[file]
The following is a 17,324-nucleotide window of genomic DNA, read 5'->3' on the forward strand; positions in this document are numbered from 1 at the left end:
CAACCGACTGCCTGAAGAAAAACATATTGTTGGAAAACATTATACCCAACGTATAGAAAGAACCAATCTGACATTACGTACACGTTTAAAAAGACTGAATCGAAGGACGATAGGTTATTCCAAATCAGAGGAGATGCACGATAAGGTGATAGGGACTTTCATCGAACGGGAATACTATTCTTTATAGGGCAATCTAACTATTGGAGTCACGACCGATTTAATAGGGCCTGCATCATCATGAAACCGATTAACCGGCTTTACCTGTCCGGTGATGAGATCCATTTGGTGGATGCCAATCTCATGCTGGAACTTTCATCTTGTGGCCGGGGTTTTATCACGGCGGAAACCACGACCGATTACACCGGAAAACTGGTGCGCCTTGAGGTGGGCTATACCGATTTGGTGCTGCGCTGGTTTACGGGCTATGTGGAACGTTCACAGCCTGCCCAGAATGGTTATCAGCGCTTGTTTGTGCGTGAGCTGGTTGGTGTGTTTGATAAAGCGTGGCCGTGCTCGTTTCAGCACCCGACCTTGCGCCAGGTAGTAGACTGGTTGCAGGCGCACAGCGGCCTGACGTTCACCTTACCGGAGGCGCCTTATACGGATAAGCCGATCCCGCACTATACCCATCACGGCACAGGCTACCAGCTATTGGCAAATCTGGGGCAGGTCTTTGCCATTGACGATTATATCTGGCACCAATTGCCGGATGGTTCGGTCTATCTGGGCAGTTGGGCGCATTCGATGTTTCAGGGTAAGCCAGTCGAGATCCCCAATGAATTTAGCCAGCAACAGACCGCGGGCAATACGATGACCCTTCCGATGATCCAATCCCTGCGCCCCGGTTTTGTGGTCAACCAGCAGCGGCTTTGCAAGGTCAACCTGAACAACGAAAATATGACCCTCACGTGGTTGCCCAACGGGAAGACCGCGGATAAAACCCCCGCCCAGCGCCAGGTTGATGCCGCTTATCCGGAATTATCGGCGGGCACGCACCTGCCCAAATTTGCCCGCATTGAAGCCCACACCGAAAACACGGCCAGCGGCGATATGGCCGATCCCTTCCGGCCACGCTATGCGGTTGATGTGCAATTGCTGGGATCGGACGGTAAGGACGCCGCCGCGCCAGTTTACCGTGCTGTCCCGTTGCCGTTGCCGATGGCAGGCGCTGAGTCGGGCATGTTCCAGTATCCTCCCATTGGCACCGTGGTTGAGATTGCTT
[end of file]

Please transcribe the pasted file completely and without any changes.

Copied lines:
The following is a 17,324-nucleotide window of genomic DNA, read 5'->3' on the forward strand; positions in this document are numbered from 1 at the left end:
CAACCGACTGCCTGAAGAAAAACATATTGTTGGAAAACATTATACCCAACGTATAGAAAGAACCAATCTGACATTACGTACACGTTTAAAAAGACTGAATCGAAGGACGATAGGTTATTCCAAATCAGAGGAGATGCACGATAAGGTGATAGGGACTTTCATCGAACGGGAATACTATTCTTTATAGGGCAATCTAACTATTGGAGTCACGACCGATTTAATAGGGCCTGCATCATCATGAAACCGATTAACCGGCTTTACCTGTCCGGTGATGAGATCCATTTGGTGGATGCCAATCTCATGCTGGAACTTTCATCTTGTGGCCGGGGTTTTATCACGGCGGAAACCACGACCGATTACACCGGAAAACTGGTGCGCCTTGAGGTGGGCTATACCGATTTGGTGCTGCGCTGGTTTACGGGCTATGTGGAACGTTCACAGCCTGCCCAGAATGGTTATCAGCGCTTGTTTGTGCGTGAGCTGGTTGGTGTGTTTGATAAAGCGTGGCCGTGCTCGTTTCAGCACCCGACCTTGCGCCAGGTAGTAGACTGGTTGCAGGCGCACAGCGGCCTGACGTTCACCTTACCGGAGGCGCCTTATACGGATAAGCCGATCCCGCACTATACCCATCACGGCACAGGCTACCAGCTATTGGCAAATCTGGGGCAGGTCTTTGCCATTGACGATTATATCTGGCACCAATTGCCGGATGGTTCGGTCTATCTGGGCAGTTGGGCGCATTCGATGTTTCAGGGTAAGCCAGTCGAGATCCCCAATGAATTTAGCCAGCAACAGACCGCGGGCAATACGATGACCCTTCCGATGATCCAATCCCTGCGCCCCGGTTTTGTGGTCAACCAGCAGCGGCTTTGCAAGGTCAACCTGAACAACGAAAATATGACCCTCACGTGGTTGCCCAACGGGAAGACCGCGGATAAAACCCCCGCCCAGCGCCAGGTTGATGCCGCTTATCCGGAATTATCGGCGGGCACGCACCTGCCCAAATTTGCCCGCATTGAAGCCCACACCGAAAACACGGCCAGCGGCGATATGGCCGATCCCTTCCGGCCACGCTATGCGGTTGATGTGCAATTGCTGGGATCGGACGGTAAGGACGCCGCCGCGCCAGTTTACCGTGCTGTCCCGTTGCCGTTGCCGATGGCAGGCGCTGAGTCGGGCATGTTCCAGTATCCTCCCATTGGCACCGTGGTTGAGATTGCTT